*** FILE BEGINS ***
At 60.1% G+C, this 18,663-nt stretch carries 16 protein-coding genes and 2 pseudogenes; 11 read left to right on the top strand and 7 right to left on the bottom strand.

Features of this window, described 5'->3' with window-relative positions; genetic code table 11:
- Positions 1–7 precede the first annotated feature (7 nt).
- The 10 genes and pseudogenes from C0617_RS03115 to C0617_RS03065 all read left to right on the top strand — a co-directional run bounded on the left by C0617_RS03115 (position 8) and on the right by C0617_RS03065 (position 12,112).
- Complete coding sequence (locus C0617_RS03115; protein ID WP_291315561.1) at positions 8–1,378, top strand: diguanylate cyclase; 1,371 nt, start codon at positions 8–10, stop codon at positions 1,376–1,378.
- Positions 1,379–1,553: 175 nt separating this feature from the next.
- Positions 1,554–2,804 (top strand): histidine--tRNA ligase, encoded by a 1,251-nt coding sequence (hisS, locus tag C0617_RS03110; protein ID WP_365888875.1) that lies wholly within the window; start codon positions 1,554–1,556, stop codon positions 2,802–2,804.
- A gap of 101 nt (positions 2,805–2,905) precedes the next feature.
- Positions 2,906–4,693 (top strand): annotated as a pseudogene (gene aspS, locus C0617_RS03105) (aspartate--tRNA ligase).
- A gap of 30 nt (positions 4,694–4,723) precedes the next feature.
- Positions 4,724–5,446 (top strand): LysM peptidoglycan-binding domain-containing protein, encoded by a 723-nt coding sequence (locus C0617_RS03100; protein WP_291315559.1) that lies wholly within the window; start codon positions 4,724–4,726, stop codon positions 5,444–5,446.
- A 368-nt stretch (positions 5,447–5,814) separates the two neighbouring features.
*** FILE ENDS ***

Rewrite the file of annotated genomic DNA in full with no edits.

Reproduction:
At 60.1% G+C, this 18,663-nt stretch carries 16 protein-coding genes and 2 pseudogenes; 11 read left to right on the top strand and 7 right to left on the bottom strand.

Features of this window, described 5'->3' with window-relative positions; genetic code table 11:
- Positions 1–7 precede the first annotated feature (7 nt).
- The 10 genes and pseudogenes from C0617_RS03115 to C0617_RS03065 all read left to right on the top strand — a co-directional run bounded on the left by C0617_RS03115 (position 8) and on the right by C0617_RS03065 (position 12,112).
- Complete coding sequence (locus C0617_RS03115; protein ID WP_291315561.1) at positions 8–1,378, top strand: diguanylate cyclase; 1,371 nt, start codon at positions 8–10, stop codon at positions 1,376–1,378.
- Positions 1,379–1,553: 175 nt separating this feature from the next.
- Positions 1,554–2,804 (top strand): histidine--tRNA ligase, encoded by a 1,251-nt coding sequence (hisS, locus tag C0617_RS03110; protein ID WP_365888875.1) that lies wholly within the window; start codon positions 1,554–1,556, stop codon positions 2,802–2,804.
- A gap of 101 nt (positions 2,805–2,905) precedes the next feature.
- Positions 2,906–4,693 (top strand): annotated as a pseudogene (gene aspS, locus C0617_RS03105) (aspartate--tRNA ligase).
- A gap of 30 nt (positions 4,694–4,723) precedes the next feature.
- Positions 4,724–5,446 (top strand): LysM peptidoglycan-binding domain-containing protein, encoded by a 723-nt coding sequence (locus C0617_RS03100; protein WP_291315559.1) that lies wholly within the window; start codon positions 4,724–4,726, stop codon positions 5,444–5,446.
- A 368-nt stretch (positions 5,447–5,814) separates the two neighbouring features.